As you can see, it doesn’t fit neatly into any one genre. Mystery, possibly, in that the main character is searching for a missing person. To me, though, it doesn’t feel like a mystery in the Ruth Rendell/Arnaldur Indriðason sense, though I must admit I don’t read all that many mysteries.

All the same, I suppose I could go with the mystery aspect as my hook. When targeting book bloggers to send copies to for review, I could include those who favor that genre.

But the larger question is, what do I do, besides reaching out to bloggers and my local newspapers, to promote Beyond Billicombe?

I’ll post the prologue here on my blog, and maybe the first chapter. But what else?

You’d think, having written about marketing for most of my career, I’d be chock full of ideas. But a big stumbling block is that, deep down, I don’t really want to promote myself.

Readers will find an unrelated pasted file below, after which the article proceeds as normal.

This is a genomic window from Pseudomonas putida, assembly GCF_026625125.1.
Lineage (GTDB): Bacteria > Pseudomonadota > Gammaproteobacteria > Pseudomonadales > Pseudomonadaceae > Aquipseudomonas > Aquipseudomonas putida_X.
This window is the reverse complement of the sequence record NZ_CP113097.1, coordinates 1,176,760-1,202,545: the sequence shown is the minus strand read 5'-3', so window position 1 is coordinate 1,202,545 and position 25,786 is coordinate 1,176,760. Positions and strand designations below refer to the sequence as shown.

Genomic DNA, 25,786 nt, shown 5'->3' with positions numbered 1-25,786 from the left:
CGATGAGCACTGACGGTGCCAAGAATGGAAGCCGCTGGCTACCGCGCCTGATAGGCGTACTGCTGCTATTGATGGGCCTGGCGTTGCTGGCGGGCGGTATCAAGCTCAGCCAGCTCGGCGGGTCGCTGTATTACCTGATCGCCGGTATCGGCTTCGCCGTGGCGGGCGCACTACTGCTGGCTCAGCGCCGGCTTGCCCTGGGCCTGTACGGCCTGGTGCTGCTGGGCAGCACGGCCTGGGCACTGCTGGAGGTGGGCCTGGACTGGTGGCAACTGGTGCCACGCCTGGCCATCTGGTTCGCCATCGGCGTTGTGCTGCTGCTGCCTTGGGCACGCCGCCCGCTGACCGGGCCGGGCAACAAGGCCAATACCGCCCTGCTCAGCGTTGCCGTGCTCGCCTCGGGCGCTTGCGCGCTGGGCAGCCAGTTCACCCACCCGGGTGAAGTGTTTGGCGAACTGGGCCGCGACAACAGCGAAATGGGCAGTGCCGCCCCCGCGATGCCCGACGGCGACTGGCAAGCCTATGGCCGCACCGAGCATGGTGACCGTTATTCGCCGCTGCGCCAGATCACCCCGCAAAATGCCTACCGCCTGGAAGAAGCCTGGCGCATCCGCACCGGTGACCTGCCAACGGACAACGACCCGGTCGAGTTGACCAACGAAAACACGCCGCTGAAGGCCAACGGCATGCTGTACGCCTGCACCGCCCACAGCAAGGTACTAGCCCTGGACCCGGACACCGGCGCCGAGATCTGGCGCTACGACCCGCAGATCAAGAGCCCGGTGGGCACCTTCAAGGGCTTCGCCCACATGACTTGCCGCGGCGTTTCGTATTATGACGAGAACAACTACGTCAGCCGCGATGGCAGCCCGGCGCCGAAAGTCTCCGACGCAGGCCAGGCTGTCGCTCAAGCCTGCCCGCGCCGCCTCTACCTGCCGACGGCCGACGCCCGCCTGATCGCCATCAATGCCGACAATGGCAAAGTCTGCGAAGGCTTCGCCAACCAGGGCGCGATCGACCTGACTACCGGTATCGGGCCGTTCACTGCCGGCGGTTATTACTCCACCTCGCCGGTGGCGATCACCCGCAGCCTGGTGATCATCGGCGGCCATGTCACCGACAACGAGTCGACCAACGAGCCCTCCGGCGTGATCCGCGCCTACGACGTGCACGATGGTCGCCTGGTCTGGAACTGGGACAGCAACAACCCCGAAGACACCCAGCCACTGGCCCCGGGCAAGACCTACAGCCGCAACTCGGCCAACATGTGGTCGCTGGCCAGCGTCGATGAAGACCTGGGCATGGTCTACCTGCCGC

There’s a reason I prefer fictional people to real ones. I’m not a social animal (much to my more outgoing husband’s dismay). Real-life people make me nervous. I assume they’re going to reject me, so I hesitate to put myself out there. When I was a tyro reporter, I nearly doubled over from stomach pains every time I had to pick up the phone to interview someone. (Which leads to the question, Why the hell did I become a journalist? I still don’t know.) Years of practice (and therapy, and sertraline) now enable me to sometimes enjoy interviewing sources. But I still expect rejection at nearly every other turn. Which is why, despite having written this five days ago, I’m only posting it now.

So here goes: Any ideas on how I should promote Beyond Billicombe? There’s a free book in it for anyone whose ideas I use.